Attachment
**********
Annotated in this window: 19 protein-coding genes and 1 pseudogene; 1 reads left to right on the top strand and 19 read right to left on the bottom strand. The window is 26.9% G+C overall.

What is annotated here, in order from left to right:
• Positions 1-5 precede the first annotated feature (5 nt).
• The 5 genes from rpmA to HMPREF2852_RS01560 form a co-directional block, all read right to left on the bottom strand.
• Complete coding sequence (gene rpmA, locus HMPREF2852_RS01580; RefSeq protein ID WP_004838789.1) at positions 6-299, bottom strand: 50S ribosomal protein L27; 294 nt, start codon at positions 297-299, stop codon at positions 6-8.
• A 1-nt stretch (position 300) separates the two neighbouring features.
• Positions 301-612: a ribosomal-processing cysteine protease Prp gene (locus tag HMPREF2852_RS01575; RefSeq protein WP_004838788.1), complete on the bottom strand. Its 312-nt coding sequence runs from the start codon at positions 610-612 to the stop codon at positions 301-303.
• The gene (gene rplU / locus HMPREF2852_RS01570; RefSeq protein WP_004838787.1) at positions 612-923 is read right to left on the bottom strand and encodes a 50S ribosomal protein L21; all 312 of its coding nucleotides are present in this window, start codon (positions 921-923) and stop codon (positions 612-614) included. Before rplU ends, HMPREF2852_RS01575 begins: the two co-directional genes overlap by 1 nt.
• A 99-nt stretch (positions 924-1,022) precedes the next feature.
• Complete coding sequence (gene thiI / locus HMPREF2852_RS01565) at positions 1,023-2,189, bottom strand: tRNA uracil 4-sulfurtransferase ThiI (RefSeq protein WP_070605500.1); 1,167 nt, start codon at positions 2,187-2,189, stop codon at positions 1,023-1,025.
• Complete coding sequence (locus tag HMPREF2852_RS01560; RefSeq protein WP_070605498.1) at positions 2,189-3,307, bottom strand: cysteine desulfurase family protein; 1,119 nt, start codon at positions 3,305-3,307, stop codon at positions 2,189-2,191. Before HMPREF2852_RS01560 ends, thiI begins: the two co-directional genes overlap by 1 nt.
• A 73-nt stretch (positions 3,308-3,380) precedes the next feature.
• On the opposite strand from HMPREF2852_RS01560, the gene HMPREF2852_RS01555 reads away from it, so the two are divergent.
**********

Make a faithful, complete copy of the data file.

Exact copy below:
Annotated in this window: 19 protein-coding genes and 1 pseudogene; 1 reads left to right on the top strand and 19 read right to left on the bottom strand. The window is 26.9% G+C overall.

What is annotated here, in order from left to right:
• Positions 1-5 precede the first annotated feature (5 nt).
• The 5 genes from rpmA to HMPREF2852_RS01560 form a co-directional block, all read right to left on the bottom strand.
• Complete coding sequence (gene rpmA, locus HMPREF2852_RS01580; RefSeq protein ID WP_004838789.1) at positions 6-299, bottom strand: 50S ribosomal protein L27; 294 nt, start codon at positions 297-299, stop codon at positions 6-8.
• A 1-nt stretch (position 300) separates the two neighbouring features.
• Positions 301-612: a ribosomal-processing cysteine protease Prp gene (locus tag HMPREF2852_RS01575; RefSeq protein WP_004838788.1), complete on the bottom strand. Its 312-nt coding sequence runs from the start codon at positions 610-612 to the stop codon at positions 301-303.
• The gene (gene rplU / locus HMPREF2852_RS01570; RefSeq protein WP_004838787.1) at positions 612-923 is read right to left on the bottom strand and encodes a 50S ribosomal protein L21; all 312 of its coding nucleotides are present in this window, start codon (positions 921-923) and stop codon (positions 612-614) included. Before rplU ends, HMPREF2852_RS01575 begins: the two co-directional genes overlap by 1 nt.
• A 99-nt stretch (positions 924-1,022) precedes the next feature.
• Complete coding sequence (gene thiI / locus HMPREF2852_RS01565) at positions 1,023-2,189, bottom strand: tRNA uracil 4-sulfurtransferase ThiI (RefSeq protein WP_070605500.1); 1,167 nt, start codon at positions 2,187-2,189, stop codon at positions 1,023-1,025.
• Complete coding sequence (locus tag HMPREF2852_RS01560; RefSeq protein WP_070605498.1) at positions 2,189-3,307, bottom strand: cysteine desulfurase family protein; 1,119 nt, start codon at positions 3,305-3,307, stop codon at positions 2,189-2,191. Before HMPREF2852_RS01560 ends, thiI begins: the two co-directional genes overlap by 1 nt.
• A 73-nt stretch (positions 3,308-3,380) precedes the next feature.
• On the opposite strand from HMPREF2852_RS01560, the gene HMPREF2852_RS01555 reads away from it, so the two are divergent.